RR can be understood as the number of “times” more likely you are to experience an effect. For example, an RR of 1.2 means that users of combined oral contraceptives are 20% more likely to use an antidepressant for the first time than women not taking combined oral contraceptives.

Clearly the use of hormonal contraceptives was associated with antidepressant use and also a diagnosis of depression. Interestingly, the relative risk decreased with age (i.e. adolescents had significantly higher relative risks: up to an RR of 3.2 for adolescent users of Mirena). For both age groups, the RR peaked at 6 months of hormonal contraceptive use.

This article should be taken with a grain of salt. Hormonal contraceptives play an incredibly important role in many women’s lives and have provided an independence that wasn’t present before. Women have more control over their health than ever and birth control plays a large role in this gain. Regardless, it is important to be aware of the possible side effects and to make informed decisions about your health care [and to seek help should you need it].

 

In Pop Culture: Is your birth controlling depressing the hell out of you?

References:

  1. External Progestins and MAO
  2. Association of Hormonal Contraception with Depression 

 

Sleep Basics: OTC Antihistamines

Many over-the-counter (OTC) medications used for insomnia have primary effects on the H1 receptor. At this receptor, these medications serve as an antagonist; hence the name antihistamine. The H1 receptor is primarily implicated in allergic reactions, so blockade of this receptor decreases the allergic response. Histamine receptors in the central nervous system also have a role in wakefulness; blocking them causes sedation. Studies report that nearly 25 percent of patients with sleep disturbances use OTC sleep aids such as antihistamines, and 5 percent use them at least several nights a week.

Routine use of OTC antihistamines such as diphenhydramine (Benadryl) and doxylamine (Unisom SleepTabs and Nyquil) for insomnia is controversial. I know that on inpatient psychiatric hospitals, these medications are frequently used for sleep because 1) they are relatively safe and 2) they are not addictive. However, the evidence supporting the use of these medications for long-term treatment of insomnia is lacking.  Additionally, many OTC antihistamines (especially Benadryl and doxylamine) have effects at cholinergic receptors leading to uncomfortable side effects such as dry mouth, blurred vision, constipation, urinary retention, and more importantly cognitive impairment and possibly delirium 1.

Recent literature has explored the long term implications of use of anticholinergics (one of the more common being OTC antihistamines). A large prospective cohort study demonstrated that greater cumulative use of anticholinergic medicine in people >65 is associated with an increased risk of dementia 2. To quote from the study:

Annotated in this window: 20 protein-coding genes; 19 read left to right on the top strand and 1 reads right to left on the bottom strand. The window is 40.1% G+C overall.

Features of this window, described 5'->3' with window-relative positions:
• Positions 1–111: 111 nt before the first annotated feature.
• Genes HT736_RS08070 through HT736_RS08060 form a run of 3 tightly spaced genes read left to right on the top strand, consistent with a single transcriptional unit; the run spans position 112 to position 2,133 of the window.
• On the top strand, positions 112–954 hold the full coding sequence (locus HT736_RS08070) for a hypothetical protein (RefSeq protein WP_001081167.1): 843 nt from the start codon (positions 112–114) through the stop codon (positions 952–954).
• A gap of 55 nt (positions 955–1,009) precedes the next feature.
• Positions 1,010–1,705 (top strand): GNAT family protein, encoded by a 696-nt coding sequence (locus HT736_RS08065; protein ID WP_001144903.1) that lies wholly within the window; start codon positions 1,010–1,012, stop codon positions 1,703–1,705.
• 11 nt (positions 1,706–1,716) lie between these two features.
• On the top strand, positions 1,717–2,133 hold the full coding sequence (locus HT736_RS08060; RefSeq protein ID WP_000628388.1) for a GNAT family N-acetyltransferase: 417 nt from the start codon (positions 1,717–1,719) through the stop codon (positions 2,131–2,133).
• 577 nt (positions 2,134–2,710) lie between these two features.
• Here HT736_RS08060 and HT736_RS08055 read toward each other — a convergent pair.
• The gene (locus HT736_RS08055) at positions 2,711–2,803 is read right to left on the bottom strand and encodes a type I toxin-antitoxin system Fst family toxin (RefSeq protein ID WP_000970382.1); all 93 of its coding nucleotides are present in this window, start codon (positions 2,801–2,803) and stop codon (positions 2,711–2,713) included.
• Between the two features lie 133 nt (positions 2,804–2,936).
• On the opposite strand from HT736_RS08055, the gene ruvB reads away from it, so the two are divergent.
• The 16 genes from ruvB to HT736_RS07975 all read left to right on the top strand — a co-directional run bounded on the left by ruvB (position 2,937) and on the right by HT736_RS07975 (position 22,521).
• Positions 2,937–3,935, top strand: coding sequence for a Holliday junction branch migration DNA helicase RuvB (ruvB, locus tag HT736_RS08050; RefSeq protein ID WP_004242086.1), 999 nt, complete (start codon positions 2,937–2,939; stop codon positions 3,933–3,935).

Higher cumulative anticholinergic medication use is associated with an increased risk for dementia. Efforts to increase awareness among health professionals and older adults about this potential medication-related risk are important to minimize anticholinergic use over time 2.

 

In cases where use of a medication is controversial; its important to be an informed consumer. Benadryl or Doxylamine? What dose is effective? Is Tylenol PM different than Benadryl? Is Nyquil? Is it okay to take these medications if you’re >65?

With regard to insomnia, diphenhydramine has been studied more thoroughly and is noted with short-term use to lead to improvements on self-reported sleep efficiency and the Insomnia Severity Index, and a decrease in participant-reported number of awakenings 3. Unfortunately, most studies fail to observe significant changes on the polysomnogram for sleep-onset, sleep efficiency, and total sleep time 3. Thus, although you may feel like you’re sleeping better, the data doesn’t show this. Furthermore, long-term use of OTC antihistamines may be futile. In fact, studies demonstrate that diphenhydramine may lose its sleep-promoting effects after just 3 days. Furthermore, when dosed at 50mg versus 25mg (i.e. 2 Benadryl vs 1) participants had significant psychomotor impairment and a decreased level of wakefulness the next morning 3.

The studies on doxylamine are few and far between. Similar to diphenhydramine, studies show improvement with self-reported sleep but not with the polysomnogram 3. The main drawback to doxylamine? It has a longer half-life than Benadryl, and thus is likely to cause more morning impairment than a comparable dose of Benadryl.

Diphenhydramine Doxylamine
Brand Name Benadryl, ZZQuil, Tylenol PM, All Unisom products except SleepTabs Nyquil, Unisom Sleep Tabs
Half-Life 3-9 hours (usually reported as 8) 10 hours
Dosing 25-50mg 12.5-25mg